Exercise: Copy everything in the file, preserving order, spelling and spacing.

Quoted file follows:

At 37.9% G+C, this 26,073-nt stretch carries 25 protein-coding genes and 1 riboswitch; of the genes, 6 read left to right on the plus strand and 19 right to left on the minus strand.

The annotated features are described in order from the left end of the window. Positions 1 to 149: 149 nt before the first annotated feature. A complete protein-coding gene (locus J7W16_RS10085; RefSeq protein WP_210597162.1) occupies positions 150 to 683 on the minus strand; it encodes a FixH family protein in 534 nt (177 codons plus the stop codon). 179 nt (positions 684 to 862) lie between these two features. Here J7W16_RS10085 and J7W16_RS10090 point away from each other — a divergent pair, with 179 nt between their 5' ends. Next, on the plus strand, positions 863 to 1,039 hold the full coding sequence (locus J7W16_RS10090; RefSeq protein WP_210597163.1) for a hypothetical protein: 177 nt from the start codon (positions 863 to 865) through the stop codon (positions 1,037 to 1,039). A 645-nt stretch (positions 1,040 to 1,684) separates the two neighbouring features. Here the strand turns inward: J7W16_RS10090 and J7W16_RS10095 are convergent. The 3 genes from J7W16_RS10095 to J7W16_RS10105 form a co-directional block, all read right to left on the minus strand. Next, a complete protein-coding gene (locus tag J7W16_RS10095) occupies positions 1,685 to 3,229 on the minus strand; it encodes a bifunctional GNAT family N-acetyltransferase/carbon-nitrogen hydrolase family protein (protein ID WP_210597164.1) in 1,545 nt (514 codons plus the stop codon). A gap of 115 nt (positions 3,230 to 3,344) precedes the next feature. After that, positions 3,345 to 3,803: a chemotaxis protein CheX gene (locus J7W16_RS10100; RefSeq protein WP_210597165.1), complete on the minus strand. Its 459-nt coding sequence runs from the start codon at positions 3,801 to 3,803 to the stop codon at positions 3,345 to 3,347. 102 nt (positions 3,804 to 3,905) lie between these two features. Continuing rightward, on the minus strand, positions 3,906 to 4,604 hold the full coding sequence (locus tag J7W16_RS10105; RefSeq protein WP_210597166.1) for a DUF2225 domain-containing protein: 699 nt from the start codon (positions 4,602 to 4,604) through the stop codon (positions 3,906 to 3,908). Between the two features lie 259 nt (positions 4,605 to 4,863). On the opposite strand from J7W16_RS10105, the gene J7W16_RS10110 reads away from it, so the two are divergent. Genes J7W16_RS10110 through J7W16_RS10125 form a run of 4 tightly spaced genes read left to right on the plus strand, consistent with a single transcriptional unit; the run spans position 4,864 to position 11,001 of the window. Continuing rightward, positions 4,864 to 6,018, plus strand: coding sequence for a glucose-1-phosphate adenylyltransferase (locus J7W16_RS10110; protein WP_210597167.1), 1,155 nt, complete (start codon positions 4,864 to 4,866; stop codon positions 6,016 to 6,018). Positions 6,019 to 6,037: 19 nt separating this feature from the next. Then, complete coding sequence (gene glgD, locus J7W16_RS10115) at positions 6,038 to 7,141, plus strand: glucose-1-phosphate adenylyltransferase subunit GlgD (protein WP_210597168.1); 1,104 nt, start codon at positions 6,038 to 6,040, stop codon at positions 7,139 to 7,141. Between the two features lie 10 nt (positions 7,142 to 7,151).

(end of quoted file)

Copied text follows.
At 37.9% G+C, this 26,073-nt stretch carries 25 protein-coding genes and 1 riboswitch; of the genes, 6 read left to right on the plus strand and 19 right to left on the minus strand.

The annotated features are described in order from the left end of the window. Positions 1 to 149: 149 nt before the first annotated feature. A complete protein-coding gene (locus J7W16_RS10085; RefSeq protein WP_210597162.1) occupies positions 150 to 683 on the minus strand; it encodes a FixH family protein in 534 nt (177 codons plus the stop codon). 179 nt (positions 684 to 862) lie between these two features. Here J7W16_RS10085 and J7W16_RS10090 point away from each other — a divergent pair, with 179 nt between their 5' ends. Next, on the plus strand, positions 863 to 1,039 hold the full coding sequence (locus J7W16_RS10090; RefSeq protein WP_210597163.1) for a hypothetical protein: 177 nt from the start codon (positions 863 to 865) through the stop codon (positions 1,037 to 1,039). A 645-nt stretch (positions 1,040 to 1,684) separates the two neighbouring features. Here the strand turns inward: J7W16_RS10090 and J7W16_RS10095 are convergent. The 3 genes from J7W16_RS10095 to J7W16_RS10105 form a co-directional block, all read right to left on the minus strand. Next, a complete protein-coding gene (locus tag J7W16_RS10095) occupies positions 1,685 to 3,229 on the minus strand; it encodes a bifunctional GNAT family N-acetyltransferase/carbon-nitrogen hydrolase family protein (protein ID WP_210597164.1) in 1,545 nt (514 codons plus the stop codon). A gap of 115 nt (positions 3,230 to 3,344) precedes the next feature. After that, positions 3,345 to 3,803: a chemotaxis protein CheX gene (locus J7W16_RS10100; RefSeq protein WP_210597165.1), complete on the minus strand. Its 459-nt coding sequence runs from the start codon at positions 3,801 to 3,803 to the stop codon at positions 3,345 to 3,347. 102 nt (positions 3,804 to 3,905) lie between these two features. Continuing rightward, on the minus strand, positions 3,906 to 4,604 hold the full coding sequence (locus tag J7W16_RS10105; RefSeq protein WP_210597166.1) for a DUF2225 domain-containing protein: 699 nt from the start codon (positions 4,602 to 4,604) through the stop codon (positions 3,906 to 3,908). Between the two features lie 259 nt (positions 4,605 to 4,863). On the opposite strand from J7W16_RS10105, the gene J7W16_RS10110 reads away from it, so the two are divergent. Genes J7W16_RS10110 through J7W16_RS10125 form a run of 4 tightly spaced genes read left to right on the plus strand, consistent with a single transcriptional unit; the run spans position 4,864 to position 11,001 of the window. Continuing rightward, positions 4,864 to 6,018, plus strand: coding sequence for a glucose-1-phosphate adenylyltransferase (locus J7W16_RS10110; protein WP_210597167.1), 1,155 nt, complete (start codon positions 4,864 to 4,866; stop codon positions 6,016 to 6,018). Positions 6,019 to 6,037: 19 nt separating this feature from the next. Then, complete coding sequence (gene glgD, locus J7W16_RS10115) at positions 6,038 to 7,141, plus strand: glucose-1-phosphate adenylyltransferase subunit GlgD (protein WP_210597168.1); 1,104 nt, start codon at positions 6,038 to 6,040, stop codon at positions 7,139 to 7,141. Between the two features lie 10 nt (positions 7,142 to 7,151).